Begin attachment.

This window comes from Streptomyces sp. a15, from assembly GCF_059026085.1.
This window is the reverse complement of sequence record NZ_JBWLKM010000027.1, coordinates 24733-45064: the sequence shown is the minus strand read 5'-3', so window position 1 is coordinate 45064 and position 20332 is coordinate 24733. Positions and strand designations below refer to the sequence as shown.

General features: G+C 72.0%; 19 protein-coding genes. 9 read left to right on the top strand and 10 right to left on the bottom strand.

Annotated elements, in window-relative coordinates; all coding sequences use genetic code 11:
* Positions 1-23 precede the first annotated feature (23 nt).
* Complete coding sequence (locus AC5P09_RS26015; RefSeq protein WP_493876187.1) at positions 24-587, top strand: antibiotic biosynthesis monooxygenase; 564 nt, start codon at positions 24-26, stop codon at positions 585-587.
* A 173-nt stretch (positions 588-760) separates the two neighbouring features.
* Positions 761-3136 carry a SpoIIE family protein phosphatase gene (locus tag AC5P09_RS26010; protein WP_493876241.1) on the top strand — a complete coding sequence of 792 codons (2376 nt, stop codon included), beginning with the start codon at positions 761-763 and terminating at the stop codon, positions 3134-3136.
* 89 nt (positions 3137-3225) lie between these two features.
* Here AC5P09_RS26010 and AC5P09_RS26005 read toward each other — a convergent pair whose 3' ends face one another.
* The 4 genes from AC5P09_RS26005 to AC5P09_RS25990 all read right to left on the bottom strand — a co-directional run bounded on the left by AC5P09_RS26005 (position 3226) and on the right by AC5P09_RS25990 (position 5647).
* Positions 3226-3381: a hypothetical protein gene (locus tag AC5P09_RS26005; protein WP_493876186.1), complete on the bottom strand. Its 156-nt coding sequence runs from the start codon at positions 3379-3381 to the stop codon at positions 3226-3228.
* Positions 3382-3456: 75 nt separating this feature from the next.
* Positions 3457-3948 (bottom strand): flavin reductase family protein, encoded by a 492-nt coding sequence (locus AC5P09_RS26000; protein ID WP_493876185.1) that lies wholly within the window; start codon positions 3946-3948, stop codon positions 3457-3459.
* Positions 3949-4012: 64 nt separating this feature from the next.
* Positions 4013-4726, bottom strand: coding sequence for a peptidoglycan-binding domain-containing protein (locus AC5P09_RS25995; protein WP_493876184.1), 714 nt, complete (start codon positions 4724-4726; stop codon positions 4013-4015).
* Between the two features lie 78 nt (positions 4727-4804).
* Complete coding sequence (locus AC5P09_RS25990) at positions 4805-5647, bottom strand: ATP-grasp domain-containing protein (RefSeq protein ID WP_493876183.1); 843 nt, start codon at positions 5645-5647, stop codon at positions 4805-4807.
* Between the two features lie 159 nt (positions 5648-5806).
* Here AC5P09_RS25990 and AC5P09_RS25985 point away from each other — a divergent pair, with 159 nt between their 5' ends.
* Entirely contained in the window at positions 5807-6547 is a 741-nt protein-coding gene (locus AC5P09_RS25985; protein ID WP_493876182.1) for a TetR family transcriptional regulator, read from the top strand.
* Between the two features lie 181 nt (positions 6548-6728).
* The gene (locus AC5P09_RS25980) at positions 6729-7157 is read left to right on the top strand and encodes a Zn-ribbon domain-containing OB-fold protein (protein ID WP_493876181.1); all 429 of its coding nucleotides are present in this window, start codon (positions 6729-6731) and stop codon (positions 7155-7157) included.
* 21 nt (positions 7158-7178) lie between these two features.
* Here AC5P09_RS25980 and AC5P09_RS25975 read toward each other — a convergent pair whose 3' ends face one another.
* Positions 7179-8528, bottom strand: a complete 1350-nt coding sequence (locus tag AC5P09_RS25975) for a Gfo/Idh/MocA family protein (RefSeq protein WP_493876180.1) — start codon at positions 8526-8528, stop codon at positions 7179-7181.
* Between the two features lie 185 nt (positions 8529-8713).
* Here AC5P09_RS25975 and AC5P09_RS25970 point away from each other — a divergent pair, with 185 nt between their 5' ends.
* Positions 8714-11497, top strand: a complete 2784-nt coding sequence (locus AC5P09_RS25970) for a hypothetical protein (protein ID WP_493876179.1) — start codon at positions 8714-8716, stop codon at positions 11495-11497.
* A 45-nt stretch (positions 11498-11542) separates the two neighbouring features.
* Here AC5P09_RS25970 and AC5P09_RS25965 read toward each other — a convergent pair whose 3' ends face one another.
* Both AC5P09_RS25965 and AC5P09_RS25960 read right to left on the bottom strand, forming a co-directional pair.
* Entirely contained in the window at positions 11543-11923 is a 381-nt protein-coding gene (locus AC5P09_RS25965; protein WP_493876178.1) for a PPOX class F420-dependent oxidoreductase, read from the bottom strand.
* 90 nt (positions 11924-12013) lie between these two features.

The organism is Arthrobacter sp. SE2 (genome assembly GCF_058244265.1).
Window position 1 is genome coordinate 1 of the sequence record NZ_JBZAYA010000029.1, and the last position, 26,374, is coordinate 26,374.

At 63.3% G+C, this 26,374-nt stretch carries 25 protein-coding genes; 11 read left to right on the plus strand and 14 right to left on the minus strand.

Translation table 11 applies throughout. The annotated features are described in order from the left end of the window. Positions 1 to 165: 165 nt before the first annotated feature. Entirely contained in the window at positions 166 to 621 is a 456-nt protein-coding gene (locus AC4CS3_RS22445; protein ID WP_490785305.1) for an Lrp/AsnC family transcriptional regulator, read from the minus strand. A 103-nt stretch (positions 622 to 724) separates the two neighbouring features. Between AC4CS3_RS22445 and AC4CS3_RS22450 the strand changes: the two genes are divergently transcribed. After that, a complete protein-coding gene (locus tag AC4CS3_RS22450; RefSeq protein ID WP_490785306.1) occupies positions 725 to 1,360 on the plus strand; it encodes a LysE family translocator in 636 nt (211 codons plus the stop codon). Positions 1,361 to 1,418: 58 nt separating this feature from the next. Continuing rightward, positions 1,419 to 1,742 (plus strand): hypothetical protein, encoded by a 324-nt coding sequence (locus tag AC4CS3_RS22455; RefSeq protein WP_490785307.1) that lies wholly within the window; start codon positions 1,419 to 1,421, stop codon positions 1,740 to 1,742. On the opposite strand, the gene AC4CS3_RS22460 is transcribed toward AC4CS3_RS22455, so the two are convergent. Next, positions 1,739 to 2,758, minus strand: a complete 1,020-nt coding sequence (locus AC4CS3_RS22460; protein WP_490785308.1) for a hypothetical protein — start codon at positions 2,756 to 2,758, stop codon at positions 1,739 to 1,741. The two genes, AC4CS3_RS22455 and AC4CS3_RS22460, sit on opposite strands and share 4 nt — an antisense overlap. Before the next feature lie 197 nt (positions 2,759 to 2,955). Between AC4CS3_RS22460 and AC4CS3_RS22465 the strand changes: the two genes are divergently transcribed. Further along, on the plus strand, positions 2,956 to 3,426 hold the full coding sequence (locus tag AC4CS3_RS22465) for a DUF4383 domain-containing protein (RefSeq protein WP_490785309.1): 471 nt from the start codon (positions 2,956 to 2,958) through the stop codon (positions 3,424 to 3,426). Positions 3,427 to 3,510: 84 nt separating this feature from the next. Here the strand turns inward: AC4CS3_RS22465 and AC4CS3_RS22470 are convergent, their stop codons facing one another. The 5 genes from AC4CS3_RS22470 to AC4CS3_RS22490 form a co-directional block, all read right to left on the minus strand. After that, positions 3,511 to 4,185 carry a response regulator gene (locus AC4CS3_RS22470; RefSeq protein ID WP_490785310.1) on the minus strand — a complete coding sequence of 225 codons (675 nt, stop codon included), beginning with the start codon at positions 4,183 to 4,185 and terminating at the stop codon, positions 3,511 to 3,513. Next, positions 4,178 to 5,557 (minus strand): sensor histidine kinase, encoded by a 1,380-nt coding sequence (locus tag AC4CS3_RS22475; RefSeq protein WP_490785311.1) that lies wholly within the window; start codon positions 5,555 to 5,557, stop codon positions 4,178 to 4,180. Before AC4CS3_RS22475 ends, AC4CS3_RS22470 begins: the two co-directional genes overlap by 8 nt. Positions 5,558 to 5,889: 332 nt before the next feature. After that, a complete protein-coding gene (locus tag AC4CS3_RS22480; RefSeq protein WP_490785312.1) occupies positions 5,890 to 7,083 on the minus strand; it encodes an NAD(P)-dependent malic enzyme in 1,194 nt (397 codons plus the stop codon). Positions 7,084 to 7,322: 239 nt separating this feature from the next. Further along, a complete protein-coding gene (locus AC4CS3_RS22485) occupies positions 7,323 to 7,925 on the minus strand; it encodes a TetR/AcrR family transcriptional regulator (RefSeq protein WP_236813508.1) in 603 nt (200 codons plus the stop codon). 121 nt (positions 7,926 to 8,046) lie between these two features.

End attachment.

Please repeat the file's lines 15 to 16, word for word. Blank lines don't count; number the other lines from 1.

* Positions 3949-4012: 64 nt separating this feature from the next.
* Positions 4013-4726, bottom strand: coding sequence for a peptidoglycan-binding domain-containing protein (locus AC5P09_RS25995; protein WP_493876184.1), 714 nt, complete (start codon positions 4724-4726; stop codon positions 4013-4015).